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descended past a tiny, modern cemetery and rode back to the landing.
And what a chaffering was there! Assiut shawls had cheapened visibly since morning. Rawhide whips were quoted weaker. A panic had swept the pipebowl and pottery market. Mummy-beads were off at least three points. Amulets, charms, figurines, and the omnipresent scarab could be had almost for the asking.
Some people will be so unkind as to tell you, no doubt, as they told us, that these so-called Assiut shawls are made in Vienna, or in Connecticut. But why believe that? Do they not look truly Oriental ? Are they not, at all events, sold in Assiut? Have they not there a magnificence such as is revealed at no other spot on earth ? Are they not of a weight and fineness nowhere else paralleled ? What if your cigarette-holder of red clay turns out to be unprovided with any orifice through which to inhale — even as mine has done? Did you not buy it at Assiut of blessed memory? Are not the mummy-beads and scarabs of Assiut at least as genuine as those of any other locality? What matters it? In short, “ma'alish!” The one important thing is to feel that one has driven a good bargain with those swarthy captains of industry on the bank.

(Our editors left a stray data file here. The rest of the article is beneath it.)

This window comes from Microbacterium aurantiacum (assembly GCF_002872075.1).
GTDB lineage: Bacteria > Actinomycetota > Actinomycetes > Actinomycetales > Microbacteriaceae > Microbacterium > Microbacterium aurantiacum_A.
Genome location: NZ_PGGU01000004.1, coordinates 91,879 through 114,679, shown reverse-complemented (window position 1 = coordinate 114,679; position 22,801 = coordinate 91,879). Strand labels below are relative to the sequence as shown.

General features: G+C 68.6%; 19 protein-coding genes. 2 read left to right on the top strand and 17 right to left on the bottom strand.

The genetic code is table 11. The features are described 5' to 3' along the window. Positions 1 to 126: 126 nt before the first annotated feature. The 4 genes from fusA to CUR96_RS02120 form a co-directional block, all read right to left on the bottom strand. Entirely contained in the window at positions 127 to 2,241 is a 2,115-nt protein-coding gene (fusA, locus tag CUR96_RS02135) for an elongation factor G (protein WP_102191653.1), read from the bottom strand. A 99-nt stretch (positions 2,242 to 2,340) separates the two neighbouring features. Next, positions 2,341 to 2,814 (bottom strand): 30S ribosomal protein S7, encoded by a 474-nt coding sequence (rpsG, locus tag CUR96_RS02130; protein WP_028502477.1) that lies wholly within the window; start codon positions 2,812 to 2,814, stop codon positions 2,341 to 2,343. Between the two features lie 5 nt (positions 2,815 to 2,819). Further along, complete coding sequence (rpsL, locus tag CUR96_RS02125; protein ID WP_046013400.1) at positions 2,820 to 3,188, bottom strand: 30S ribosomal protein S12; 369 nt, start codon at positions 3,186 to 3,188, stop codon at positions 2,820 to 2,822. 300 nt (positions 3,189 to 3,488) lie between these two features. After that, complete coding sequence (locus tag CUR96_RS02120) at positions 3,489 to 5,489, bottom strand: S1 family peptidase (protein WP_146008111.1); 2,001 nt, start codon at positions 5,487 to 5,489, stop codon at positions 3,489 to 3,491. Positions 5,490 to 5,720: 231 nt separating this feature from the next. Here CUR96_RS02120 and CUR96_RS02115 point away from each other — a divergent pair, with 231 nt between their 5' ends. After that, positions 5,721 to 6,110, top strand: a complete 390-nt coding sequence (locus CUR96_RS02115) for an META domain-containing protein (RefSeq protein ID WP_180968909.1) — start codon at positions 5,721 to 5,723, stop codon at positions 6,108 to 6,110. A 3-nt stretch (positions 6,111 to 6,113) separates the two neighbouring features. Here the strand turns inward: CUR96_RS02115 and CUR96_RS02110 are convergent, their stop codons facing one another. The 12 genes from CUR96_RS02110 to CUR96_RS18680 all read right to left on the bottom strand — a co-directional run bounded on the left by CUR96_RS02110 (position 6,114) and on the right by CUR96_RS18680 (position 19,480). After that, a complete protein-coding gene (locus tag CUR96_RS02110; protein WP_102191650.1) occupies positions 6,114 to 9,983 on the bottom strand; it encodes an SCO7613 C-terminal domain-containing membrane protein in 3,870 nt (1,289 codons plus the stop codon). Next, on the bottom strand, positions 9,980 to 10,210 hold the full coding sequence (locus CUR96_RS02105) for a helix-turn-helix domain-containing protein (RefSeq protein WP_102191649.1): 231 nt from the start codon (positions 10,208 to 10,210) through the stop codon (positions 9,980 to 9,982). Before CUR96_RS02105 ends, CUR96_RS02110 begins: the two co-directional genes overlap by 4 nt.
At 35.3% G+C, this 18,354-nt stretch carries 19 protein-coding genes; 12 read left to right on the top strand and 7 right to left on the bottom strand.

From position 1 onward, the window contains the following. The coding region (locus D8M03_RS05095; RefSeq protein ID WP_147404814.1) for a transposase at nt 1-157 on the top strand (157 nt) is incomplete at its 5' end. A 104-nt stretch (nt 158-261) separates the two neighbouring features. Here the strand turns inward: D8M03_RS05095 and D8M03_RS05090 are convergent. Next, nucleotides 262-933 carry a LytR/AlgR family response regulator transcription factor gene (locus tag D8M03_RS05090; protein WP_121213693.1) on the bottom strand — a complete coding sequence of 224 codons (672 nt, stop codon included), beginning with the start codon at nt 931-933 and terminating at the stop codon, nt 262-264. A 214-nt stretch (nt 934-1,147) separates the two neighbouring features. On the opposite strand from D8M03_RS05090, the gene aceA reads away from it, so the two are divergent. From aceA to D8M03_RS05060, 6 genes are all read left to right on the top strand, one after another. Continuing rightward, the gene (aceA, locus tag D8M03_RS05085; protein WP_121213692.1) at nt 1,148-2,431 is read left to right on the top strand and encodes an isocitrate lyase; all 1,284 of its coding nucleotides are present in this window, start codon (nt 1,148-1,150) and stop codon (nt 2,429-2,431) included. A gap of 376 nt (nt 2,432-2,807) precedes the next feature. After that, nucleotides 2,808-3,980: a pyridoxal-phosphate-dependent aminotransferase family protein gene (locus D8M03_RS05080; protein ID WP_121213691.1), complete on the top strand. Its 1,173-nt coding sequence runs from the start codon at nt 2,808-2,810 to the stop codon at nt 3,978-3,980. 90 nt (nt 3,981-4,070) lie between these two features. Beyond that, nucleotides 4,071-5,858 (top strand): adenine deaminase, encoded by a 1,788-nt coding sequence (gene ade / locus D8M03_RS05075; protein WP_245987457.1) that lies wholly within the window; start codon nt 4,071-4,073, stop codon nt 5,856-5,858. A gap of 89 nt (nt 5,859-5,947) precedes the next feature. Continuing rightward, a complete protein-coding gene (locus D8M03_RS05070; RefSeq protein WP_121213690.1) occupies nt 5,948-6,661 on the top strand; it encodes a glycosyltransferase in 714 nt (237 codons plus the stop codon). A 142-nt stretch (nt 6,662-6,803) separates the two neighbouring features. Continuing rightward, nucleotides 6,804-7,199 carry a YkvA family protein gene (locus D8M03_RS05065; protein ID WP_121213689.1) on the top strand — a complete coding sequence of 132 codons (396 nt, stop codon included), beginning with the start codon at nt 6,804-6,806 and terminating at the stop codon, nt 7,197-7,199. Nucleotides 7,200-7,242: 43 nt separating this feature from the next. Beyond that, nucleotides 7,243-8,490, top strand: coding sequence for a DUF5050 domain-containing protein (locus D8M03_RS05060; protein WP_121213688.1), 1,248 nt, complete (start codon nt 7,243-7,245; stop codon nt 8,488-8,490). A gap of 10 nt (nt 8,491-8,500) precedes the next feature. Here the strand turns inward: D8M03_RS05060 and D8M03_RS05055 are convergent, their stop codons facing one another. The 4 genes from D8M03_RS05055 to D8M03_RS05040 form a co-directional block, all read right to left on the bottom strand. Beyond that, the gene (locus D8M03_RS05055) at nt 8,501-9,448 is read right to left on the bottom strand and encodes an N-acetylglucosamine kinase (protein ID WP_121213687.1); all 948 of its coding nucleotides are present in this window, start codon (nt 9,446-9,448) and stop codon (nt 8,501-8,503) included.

I gather from T. at our table, a Briton frankly com
mercial, that those heavy net-and-silver shawls are valued according to weight, “so that all you need know is what they weigh and what is the proper price per gram.” A little calculation will then reveal what you ought to pay. Nobody, however, ever does know all that, and nobody ever stops to figure it up until long after — when the proper data can be got. And when it is done, the inevitable result will be that Mahmoud on the mudbanks of Assiut is shown not to have sacrificed aught.
To-night the steamer is still tethered to the wharf. We are awaiting the mail and some belated passengers by train from Cairo. Meantime there is still chaffering going on over the side. We have all acquired rawhide whips, which we are advised to leave hanging outside our rooms, as with time and confinement they will tend to exhale a disagreeable odor unless they have been properly tanned. Whether mine has been or not I don't know — but I suspect that several bothersome small boys up river will be within a few days, whatever be true of the whips. But let that pass. It is evidently time we were all in bed!
CHAPTER XI. ON TO DENDERA M A RCH 4. A terrible thing happened to-day to
W the valet of the Austrian count — the same who at Beni Hassan fell half off his donkey and could get neither up nor down. He has hitherto sported some amazing side-whiskers — but to-day they are no more. It seems that during the forenoon, while we were steaming steadily up river with nothing much to do, he saw fit to make use of the opportunity to visit the barber-shop for the shaving of such portions of his fat visage as are permitted to remain innocent of hair. Unfortunately, whilst the barber plied his ministering art, the ship ran full upon an unsuspected sandbar, throwing everybody down, and by a sudden slip of the razor, one half of those luxuriant Burnsides we're so proud of were sliced off neatly at one fell swoop.
Auguste, for I believe that's what the Graf calls him, sprang from the chair, dashed across the upper